And then one day I thought, hmmm. Is there any way I could reinterpret Penelope to make her more active?

The story fell out of my head in a single sitting while I killed a few hours at an airport, waiting for my flight. Because of course what is weaving associated with, in Greek mythology? With fate. With the three Fates, to be precise — who in some theogonies are said to be the daughters of the goddess Ananke, “Necessity.”

What if, with her weaving and unweaving, Penelope wasn’t just trying to stop something? What if she was trying to make something happen? And failing, again and again, but she keeps on trying, because she has a gift, even if she can’t fully control it.

“Daughter of Necessity” is one of my favorite stories I’ve ever written. And I owe Diana Wynne Jones thanks twice over for it: first for making me a writer, and then for writing the lines that brought this story into being.

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The Eclipse Is Coming

Aug. 14th, 2017 05:59 am
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Posted by Diana Pharaoh Francis

The full eclipse will happen next week. There hasn’t been another in my lifetime and I’m incredibly excited. It doesn’t hurt that I live in the path of totality. I’m super excited to see it. I’m less excited about the influx of people. It’s not that I begrudge people this opportunity. I would certain come hundreds of miles to see it. It’s just that it’s going to be almost like a midwestern blizzard in terms of the need to stock up on supplies and stay home. In my town alone, they are expecting around 500,000 visitors. Restaurants are worried about employees getting to work since the roads will be packed. All business are worried about credit card transactions, because they think the system will be overloaded. Emergency response people are worried. Part of the reason is that there’s a river bisecting the city and only ONE bridge. If something happens there–like an accident or suicide attempt (which in fact did happen)–then no one crosses the river, and if you’re not on the side of the hospital, you’re in trouble.

The city is opening all the city parks to overnight camping, which could be interesting. I’m hoping they’ll have at least some bathroom facilities. Oh, restaurants are also figuring they are going to be running out of food.

My plan is to grocery shop this Weds. and Thursday, and the hunker down and plan not to do any driving if I can avoid it. Oh, except I ordered a bushel of fire roasted hatch chiles, (a local market here does the fire roasting and so they will be super fresh). It will be in this Saturday. Luckily we have friends coming in for the eclipse and will press them into service helping can the chiles. Speaking of which–I don’t have to skin them, do I? I planned to de-seed and stem them, chop them up, and then can them. If you’ve advice, I’d like to know. I plan to can in water, not oil, because that’s very much like the store bought fire roasted chiles that I get.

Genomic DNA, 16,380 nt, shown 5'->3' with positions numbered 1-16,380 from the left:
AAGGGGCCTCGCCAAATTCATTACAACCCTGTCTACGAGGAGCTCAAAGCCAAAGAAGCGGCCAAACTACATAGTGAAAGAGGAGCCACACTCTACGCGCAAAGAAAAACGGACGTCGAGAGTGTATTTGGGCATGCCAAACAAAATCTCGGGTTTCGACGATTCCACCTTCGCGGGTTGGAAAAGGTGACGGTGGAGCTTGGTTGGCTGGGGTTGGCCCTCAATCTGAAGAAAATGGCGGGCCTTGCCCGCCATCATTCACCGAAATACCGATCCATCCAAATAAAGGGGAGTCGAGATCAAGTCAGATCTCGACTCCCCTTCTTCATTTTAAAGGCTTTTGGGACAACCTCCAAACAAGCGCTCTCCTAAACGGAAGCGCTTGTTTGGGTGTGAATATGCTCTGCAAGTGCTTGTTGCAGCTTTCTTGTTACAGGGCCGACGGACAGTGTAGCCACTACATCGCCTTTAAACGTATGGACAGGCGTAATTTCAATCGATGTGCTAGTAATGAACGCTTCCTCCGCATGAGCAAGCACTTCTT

Also, we picked blackberries today. Lovely, fat, juicy blackberries. I’ve frozen at least three gallons so far, and have probably ten or more gallons left. There will be pies, and then there will be more freezing until I can get around to making jelly or something else. Oh, and I picked two quarts of blueberries off one bush yesterday. A bush I’d already picked. I have another six bushes to pick.

Anyhow, back to the eclipse. I’m planning my menu for my friends and planning on enjoying the weekend and staying out of businesses as much as possible. Also keeping cash on hand as they’re saying with the credit transaction issues, cash will be critical.

Anybody else have plans for the eclipse? Are you as excited as I am?

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Posted by montgomerycal

 

Please don’t read this.

 

If you’re here, you probably know me.  You already know the gist of what I am going to say.  So reading it is not the best use of your time.  Instead, use your time to click on the links I have included.  Listen to real experts you may not have heard from on the issues I am about to discuss.  Some of these videos are uncaptioned and all are undescribed, and I apologize for that:  I’ve done my best to make this accessible and I have fallen short.  But although I am often ignored in face-to-face contexts, when I write on the internet, people read what I have to say.  The voices in the links need to be heard by the people who read what I write – and I don’t think that’s happening.